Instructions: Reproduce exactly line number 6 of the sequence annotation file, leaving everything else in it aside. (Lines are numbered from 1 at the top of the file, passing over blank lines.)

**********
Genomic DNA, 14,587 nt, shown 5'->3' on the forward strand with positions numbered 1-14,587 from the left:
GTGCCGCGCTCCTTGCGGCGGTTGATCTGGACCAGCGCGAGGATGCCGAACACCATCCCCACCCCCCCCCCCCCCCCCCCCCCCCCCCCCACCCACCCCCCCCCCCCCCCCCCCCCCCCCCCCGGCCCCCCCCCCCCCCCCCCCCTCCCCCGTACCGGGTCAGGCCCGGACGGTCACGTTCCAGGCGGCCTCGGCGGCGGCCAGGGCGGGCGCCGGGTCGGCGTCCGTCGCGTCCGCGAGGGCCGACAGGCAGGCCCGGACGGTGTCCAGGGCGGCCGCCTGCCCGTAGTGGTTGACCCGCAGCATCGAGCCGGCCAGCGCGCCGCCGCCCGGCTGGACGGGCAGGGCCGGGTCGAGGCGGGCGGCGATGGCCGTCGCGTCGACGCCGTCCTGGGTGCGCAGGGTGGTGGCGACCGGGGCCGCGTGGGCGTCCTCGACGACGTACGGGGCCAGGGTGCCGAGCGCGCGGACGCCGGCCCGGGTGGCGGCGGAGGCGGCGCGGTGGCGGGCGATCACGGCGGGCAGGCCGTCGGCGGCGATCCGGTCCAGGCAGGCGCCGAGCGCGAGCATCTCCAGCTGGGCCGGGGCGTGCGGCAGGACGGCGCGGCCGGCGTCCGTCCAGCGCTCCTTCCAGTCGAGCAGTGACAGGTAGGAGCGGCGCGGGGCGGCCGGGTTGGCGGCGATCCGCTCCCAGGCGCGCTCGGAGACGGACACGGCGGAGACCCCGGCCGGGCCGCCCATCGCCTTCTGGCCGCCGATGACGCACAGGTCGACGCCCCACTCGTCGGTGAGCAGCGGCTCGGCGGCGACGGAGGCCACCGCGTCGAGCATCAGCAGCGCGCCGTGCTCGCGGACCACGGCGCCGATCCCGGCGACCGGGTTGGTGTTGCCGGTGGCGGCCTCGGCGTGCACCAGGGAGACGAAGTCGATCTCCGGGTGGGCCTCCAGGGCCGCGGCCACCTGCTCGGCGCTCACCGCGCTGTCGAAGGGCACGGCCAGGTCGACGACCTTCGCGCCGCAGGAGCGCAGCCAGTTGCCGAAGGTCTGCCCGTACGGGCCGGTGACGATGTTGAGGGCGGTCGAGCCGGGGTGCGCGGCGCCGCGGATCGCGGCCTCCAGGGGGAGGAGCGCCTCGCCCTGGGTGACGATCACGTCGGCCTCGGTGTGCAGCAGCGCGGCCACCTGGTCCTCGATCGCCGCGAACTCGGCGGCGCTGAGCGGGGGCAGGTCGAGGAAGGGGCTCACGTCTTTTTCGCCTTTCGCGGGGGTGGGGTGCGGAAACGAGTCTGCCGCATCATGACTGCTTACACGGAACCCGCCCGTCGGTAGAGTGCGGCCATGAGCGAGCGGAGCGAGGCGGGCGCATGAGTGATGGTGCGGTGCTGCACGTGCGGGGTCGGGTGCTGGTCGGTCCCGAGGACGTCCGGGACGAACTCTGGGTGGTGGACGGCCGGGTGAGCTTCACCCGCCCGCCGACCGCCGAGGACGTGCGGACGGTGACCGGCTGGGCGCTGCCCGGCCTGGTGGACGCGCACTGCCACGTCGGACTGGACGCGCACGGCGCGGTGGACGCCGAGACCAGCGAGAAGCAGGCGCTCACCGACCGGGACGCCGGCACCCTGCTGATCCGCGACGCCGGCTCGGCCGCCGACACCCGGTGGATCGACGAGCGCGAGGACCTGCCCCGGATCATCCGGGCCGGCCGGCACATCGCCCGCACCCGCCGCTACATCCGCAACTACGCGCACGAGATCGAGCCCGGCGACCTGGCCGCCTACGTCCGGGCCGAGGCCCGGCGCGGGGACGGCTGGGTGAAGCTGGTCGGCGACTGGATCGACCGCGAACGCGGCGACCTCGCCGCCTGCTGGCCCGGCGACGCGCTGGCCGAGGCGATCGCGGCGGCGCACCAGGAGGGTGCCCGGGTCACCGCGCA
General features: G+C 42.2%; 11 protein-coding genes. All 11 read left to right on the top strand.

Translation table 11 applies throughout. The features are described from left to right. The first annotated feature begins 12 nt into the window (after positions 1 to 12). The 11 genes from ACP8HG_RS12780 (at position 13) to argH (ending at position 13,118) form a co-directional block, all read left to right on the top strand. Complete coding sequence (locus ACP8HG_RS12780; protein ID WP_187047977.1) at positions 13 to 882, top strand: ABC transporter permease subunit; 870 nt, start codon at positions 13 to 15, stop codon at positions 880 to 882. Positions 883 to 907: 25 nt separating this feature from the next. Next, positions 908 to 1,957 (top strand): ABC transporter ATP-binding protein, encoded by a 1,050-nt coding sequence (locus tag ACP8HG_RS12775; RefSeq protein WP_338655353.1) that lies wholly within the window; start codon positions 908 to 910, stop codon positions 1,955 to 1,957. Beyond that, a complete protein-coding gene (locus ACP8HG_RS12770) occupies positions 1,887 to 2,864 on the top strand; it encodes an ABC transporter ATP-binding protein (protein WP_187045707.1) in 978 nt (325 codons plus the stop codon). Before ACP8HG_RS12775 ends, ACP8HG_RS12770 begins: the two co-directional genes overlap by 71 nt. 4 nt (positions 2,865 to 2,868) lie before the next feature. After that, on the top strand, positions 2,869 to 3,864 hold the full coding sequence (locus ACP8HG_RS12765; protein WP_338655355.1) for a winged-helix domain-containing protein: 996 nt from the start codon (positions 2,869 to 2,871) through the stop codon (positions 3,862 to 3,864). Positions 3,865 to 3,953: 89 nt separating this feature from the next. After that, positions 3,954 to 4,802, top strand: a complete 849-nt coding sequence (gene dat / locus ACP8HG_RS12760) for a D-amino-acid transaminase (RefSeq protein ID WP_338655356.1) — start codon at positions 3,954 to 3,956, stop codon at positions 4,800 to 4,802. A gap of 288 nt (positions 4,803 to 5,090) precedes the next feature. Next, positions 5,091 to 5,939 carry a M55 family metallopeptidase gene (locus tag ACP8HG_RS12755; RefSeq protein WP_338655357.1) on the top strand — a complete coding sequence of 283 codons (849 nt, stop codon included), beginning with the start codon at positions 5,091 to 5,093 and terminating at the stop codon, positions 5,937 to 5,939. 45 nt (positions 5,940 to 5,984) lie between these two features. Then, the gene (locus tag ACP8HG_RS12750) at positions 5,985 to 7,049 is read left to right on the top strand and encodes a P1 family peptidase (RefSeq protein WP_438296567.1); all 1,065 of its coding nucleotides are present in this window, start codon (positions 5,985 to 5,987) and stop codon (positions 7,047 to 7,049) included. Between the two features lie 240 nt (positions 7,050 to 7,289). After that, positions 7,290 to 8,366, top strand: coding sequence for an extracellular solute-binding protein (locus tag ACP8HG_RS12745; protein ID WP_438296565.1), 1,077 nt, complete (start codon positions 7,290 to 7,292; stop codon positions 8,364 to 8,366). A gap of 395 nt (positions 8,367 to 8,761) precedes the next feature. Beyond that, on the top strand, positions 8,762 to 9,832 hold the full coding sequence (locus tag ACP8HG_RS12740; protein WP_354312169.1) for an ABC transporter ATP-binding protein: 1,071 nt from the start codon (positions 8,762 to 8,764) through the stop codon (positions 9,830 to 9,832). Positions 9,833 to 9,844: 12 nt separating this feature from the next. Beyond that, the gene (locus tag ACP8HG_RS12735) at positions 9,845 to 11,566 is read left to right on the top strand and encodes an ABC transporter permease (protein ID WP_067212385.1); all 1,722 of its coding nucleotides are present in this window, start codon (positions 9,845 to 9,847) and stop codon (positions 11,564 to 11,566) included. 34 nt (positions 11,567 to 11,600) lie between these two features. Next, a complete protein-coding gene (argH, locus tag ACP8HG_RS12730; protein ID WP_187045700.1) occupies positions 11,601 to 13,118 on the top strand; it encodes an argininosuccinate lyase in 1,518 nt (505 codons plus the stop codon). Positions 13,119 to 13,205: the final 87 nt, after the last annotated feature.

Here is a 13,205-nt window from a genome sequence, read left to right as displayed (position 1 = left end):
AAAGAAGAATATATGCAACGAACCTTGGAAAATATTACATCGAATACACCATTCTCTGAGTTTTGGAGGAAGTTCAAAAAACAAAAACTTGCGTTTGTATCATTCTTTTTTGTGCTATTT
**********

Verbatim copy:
AAAGAAGAATATATGCAACGAACCTTGGAAAATATTACATCGAATACACCATTCTCTGAGTTTTGGAGGAAGTTCAAAAAACAAAAACTTGCGTTTGTATCATTCTTTTTTGTGCTATTT